Numerous mosques throughout the world have added to energy efficiency, water saving and bioclimatic construction. Therefore, the mosques are becoming eco-mosques as part of environmental consciousness related to religious thinking, in this case, Islam. In this sense, the United Arab Emirates, Morocco and Jordan are some of the Arab countries that have launched such initiatives, while Singapore, Germany and the United Kingdom are others who have opted for eco-mosques.
The Kingdom of Jordan compromised to use renewable energy sources in 2015. In fact, as one of the Arabs leaders in the production of solar thermal energy, Jordan specified that all the mosques of the country would run with alternative energies. Indeed, this project focuses on installing solar systems on the roofs of 6,000 mosques in Jordan.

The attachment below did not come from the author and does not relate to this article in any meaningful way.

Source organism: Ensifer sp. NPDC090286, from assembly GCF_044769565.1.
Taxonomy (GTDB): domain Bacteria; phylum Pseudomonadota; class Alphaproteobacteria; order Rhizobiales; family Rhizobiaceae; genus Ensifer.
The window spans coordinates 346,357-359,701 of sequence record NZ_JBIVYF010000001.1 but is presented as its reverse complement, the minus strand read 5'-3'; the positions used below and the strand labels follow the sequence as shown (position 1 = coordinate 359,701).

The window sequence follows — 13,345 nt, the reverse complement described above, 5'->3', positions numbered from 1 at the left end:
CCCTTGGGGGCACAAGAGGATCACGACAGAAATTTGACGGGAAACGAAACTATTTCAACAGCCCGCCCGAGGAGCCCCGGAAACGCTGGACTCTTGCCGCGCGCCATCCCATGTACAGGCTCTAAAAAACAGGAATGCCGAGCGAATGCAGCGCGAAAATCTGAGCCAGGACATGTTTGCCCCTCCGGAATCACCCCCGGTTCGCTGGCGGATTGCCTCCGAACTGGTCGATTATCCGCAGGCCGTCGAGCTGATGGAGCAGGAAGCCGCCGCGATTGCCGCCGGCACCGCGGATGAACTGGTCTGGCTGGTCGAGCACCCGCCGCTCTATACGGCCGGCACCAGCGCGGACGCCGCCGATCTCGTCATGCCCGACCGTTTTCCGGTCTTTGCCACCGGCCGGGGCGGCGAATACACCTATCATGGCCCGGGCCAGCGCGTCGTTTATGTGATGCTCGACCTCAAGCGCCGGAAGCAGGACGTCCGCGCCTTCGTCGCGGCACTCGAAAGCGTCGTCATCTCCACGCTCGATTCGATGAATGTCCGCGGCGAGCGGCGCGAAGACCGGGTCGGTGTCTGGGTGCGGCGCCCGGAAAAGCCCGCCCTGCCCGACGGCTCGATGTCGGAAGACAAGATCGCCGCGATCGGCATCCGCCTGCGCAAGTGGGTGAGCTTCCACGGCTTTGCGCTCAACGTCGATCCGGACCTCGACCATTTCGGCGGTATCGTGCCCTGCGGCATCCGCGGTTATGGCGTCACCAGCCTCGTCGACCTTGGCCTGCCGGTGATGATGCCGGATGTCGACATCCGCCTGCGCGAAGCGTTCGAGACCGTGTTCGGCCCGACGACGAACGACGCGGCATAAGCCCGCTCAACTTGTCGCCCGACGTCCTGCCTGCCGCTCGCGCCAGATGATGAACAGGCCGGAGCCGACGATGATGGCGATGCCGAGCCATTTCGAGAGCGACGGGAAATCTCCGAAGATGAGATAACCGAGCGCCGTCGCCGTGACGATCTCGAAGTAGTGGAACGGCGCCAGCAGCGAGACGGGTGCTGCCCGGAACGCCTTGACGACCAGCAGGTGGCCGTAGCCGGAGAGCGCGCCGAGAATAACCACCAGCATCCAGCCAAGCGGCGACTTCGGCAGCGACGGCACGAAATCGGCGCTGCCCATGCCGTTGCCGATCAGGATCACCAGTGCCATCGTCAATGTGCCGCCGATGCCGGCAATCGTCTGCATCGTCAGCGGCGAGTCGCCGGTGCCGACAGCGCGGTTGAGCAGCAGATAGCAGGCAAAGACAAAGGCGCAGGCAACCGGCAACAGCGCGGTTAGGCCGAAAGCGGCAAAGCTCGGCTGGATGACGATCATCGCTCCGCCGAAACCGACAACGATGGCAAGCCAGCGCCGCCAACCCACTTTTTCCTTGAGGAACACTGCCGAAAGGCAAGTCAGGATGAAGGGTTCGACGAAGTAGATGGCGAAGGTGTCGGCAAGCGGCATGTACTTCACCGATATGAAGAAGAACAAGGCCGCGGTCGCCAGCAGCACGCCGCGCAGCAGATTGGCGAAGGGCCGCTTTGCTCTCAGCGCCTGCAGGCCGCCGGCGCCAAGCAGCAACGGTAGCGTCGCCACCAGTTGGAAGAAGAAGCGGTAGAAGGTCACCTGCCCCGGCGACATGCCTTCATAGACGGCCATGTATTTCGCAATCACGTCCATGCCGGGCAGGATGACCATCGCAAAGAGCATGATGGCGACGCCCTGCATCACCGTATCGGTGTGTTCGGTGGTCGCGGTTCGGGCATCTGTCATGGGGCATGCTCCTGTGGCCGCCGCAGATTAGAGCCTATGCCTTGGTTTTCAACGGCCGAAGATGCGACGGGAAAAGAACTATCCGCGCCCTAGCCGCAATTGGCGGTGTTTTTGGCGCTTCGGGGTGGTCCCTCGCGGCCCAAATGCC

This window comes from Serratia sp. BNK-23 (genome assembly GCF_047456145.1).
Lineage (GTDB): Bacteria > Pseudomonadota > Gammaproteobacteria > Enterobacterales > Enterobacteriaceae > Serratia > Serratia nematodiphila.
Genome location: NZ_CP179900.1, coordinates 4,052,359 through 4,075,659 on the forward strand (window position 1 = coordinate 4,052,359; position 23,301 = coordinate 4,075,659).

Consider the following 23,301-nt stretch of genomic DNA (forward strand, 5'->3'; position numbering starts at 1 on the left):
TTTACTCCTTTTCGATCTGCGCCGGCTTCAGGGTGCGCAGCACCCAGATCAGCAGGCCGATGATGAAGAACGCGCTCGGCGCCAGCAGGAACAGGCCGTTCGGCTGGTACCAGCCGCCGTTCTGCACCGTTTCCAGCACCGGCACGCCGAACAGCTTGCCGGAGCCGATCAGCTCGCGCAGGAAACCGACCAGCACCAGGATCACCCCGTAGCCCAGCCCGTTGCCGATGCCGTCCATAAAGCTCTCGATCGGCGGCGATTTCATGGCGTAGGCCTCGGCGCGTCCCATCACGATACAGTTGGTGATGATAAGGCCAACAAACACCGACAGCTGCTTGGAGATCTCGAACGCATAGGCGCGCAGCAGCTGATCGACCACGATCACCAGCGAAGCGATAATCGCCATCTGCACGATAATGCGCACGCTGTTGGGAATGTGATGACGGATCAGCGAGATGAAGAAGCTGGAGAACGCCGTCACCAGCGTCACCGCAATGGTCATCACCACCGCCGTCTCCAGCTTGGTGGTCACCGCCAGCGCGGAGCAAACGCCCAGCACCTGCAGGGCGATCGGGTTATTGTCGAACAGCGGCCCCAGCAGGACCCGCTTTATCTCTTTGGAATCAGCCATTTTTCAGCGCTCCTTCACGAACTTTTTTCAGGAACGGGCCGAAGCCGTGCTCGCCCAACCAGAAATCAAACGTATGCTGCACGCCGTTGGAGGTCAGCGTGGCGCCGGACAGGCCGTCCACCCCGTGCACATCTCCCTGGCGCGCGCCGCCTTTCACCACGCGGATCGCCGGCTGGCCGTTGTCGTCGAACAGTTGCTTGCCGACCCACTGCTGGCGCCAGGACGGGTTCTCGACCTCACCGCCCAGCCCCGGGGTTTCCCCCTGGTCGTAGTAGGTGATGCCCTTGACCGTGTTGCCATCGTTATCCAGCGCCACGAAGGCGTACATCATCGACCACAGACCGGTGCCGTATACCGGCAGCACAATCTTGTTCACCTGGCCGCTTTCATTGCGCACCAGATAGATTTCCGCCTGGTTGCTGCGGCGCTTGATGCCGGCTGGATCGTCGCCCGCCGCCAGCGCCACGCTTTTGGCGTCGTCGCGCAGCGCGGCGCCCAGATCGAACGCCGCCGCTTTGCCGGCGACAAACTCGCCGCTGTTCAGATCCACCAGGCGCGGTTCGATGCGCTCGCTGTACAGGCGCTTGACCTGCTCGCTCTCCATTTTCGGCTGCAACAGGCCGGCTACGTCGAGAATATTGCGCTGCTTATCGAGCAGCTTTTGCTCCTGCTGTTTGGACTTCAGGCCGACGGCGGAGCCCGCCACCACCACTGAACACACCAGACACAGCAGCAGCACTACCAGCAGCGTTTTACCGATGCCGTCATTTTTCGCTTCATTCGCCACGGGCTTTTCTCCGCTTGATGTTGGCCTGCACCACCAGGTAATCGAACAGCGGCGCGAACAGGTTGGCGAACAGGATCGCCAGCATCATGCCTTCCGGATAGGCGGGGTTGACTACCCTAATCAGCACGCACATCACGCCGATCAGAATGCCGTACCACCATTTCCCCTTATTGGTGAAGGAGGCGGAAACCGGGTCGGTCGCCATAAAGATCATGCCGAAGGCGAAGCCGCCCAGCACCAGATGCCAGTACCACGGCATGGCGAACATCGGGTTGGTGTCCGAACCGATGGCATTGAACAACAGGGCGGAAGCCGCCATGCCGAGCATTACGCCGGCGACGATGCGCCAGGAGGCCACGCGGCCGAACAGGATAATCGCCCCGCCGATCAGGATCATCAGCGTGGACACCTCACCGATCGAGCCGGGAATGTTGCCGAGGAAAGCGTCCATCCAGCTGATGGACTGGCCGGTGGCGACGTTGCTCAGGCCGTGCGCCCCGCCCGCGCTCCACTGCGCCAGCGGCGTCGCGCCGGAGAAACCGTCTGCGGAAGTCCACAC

Finally, Morocco compromised to build 600 “green” mosques for 2019 during the Climate Conscience Summit celebrated on November 2016, preceding the COP22 held in Marrakesh.
As a result, these mosques will use LED lighting, solar heaters and photovoltaic systems. The effort will be largely supported by the Ministry of Islamic Affairs, in partnership with the German government that collaborates transferring the technology. Morocco is ranked one of the world’s greenest countries, along with Costa Rica, Bhutan and Ethiopia, due in part to its ambitious targets for reducing carbon emissions.